For much of history, our fascination with other people’s lives and their unique stories or challenges has been one of the defining features of humanity. Reading memoirs and autobiographies is a window into the lived experiences of notable individuals and provides us with moments of laughter, sadness, empathy, and joy. But what exactly is the difference between memoir vs autobiography? While they may look the same on the surface and are often used interchangeably in everyday conversation, there are a few things that make them distinct.

What Is a Memoir?

Written from a first-person perspective, memoirs are typically based on a set theme or idea and focus narrowly on a particular time in the author’s life, rather than every moment up until the present day. They may mention details from different periods in their life, but the overall story will be centered on their chosen theme.

When we’re thinking about memoir vs. autobiography, the best way to remember the difference is that memoir comes from the French word mémoire, or memory. Everything within the narrative is based on the author’s reflections and recollections.

Examples of Memoirs

  • When Breath Becomes Air by Paul Kalanithi, which details the author’s diagnosis of terminal cancer at the age of 36 and his quest to answer, “What makes life worth living?”
  • Girl, Interrupted by Susanna Kaysen, which looks at the 18-month period that the author spent in a psychiatric hospital.
  • Eat, Pray, Love by Elizabeth Gilbert, which is a reflection on the author’s travel experiences in the wake of her divorce.

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What Is an Autobiography?

Like memoirs, autobiographies are also written from a first-person perspective, but they’re usually much broader than the single or handful of topics covered in a memoir. They’re chronological, with the author detailing their life from before their earliest memories and spanning all the way up to the present day.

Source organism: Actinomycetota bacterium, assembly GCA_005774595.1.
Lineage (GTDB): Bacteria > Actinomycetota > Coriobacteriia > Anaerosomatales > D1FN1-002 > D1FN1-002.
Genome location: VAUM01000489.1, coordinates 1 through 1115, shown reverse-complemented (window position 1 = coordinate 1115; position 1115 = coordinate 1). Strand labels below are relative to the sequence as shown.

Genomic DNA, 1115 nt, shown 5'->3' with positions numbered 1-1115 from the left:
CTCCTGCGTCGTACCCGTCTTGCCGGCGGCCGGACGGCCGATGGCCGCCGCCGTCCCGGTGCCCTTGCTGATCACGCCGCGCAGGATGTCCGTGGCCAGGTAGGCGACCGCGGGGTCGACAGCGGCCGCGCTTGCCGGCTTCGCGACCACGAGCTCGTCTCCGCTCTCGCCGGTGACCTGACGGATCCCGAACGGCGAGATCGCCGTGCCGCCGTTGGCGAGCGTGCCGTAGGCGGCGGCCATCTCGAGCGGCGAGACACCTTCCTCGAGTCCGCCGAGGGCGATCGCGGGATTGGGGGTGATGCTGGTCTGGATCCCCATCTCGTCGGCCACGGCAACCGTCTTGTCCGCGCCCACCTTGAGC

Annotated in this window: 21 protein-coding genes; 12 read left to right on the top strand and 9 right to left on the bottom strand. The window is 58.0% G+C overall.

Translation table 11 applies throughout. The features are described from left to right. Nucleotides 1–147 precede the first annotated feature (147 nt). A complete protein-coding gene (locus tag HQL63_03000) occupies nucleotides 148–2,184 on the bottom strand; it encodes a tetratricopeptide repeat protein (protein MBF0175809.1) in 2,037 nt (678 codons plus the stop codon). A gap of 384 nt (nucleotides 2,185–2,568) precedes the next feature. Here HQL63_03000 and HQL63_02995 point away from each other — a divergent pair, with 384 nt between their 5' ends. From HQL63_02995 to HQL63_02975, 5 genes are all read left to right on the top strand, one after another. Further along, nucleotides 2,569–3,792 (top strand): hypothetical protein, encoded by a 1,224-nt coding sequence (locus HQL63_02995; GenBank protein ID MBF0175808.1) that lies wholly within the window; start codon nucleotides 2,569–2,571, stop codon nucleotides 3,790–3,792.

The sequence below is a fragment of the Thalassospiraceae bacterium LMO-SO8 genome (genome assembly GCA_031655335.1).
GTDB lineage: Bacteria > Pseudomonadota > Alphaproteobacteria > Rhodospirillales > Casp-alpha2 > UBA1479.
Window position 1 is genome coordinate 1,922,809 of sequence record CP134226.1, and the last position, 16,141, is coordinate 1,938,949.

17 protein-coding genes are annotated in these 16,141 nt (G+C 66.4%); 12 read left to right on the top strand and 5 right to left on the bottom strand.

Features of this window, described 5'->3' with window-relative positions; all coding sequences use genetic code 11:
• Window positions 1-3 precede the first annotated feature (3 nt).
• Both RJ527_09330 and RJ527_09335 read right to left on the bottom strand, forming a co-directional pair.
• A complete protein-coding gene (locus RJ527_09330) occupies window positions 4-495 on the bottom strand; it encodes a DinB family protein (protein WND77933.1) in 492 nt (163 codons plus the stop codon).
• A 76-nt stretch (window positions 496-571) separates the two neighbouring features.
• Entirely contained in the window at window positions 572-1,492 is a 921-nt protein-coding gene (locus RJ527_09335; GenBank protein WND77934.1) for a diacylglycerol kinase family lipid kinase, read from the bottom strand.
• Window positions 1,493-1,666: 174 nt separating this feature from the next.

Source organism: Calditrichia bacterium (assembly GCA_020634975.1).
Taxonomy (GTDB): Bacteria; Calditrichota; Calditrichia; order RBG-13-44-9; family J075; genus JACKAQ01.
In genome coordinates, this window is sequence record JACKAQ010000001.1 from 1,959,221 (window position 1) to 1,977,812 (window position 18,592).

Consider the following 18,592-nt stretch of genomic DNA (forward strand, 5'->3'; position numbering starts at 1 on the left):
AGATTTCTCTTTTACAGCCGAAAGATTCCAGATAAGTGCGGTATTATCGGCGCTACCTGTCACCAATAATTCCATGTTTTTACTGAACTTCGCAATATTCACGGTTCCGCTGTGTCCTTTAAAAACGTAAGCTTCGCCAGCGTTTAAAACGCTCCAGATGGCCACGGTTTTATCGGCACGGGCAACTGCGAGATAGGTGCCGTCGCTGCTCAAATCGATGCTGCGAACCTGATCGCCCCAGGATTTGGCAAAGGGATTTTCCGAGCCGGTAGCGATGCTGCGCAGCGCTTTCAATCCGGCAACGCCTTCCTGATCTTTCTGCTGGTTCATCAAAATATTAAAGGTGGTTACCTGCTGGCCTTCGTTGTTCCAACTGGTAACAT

As there’s so much detail in an autobiography, such as names, places, dates, and events, there’s a significant amount of research and fact-checking that needs to be conducted before the writing process can begin. A memoir, on the other hand, is more about personal reflections and feelings around a topic, which can’t be verified in the same way.

Examples of Autobiographies

  • Born a Crime by Trevor Noah, which outlines the comedian’s life, from his upbringing in apartheid South Africa to the launch of his entertainment career in the United States.
  • Agatha Christie: An Autobiography by Agatha Christie, which is a gripping narrative that details the life and inspirations of one of the world’s most notable detective novelists.
  • Long Walk to Freedom by Nelson Mandela, which recounts the journey of the activist and political leader from his childhood all the way through his imprisonment and eventual presidency. 

Exploring a Life Well-Lived

If you’re trying to choose between reading or writing a memoir vs. autobiography, think about what you’re most interested in first. 

Do you want to know or share every detail from childhood all the way up to today? Or are you more fascinated by a particular time period or topic? 

Once you know which suits you better, you have the direction you need to pick up your next read or start writing your very own memoir or autobiography.

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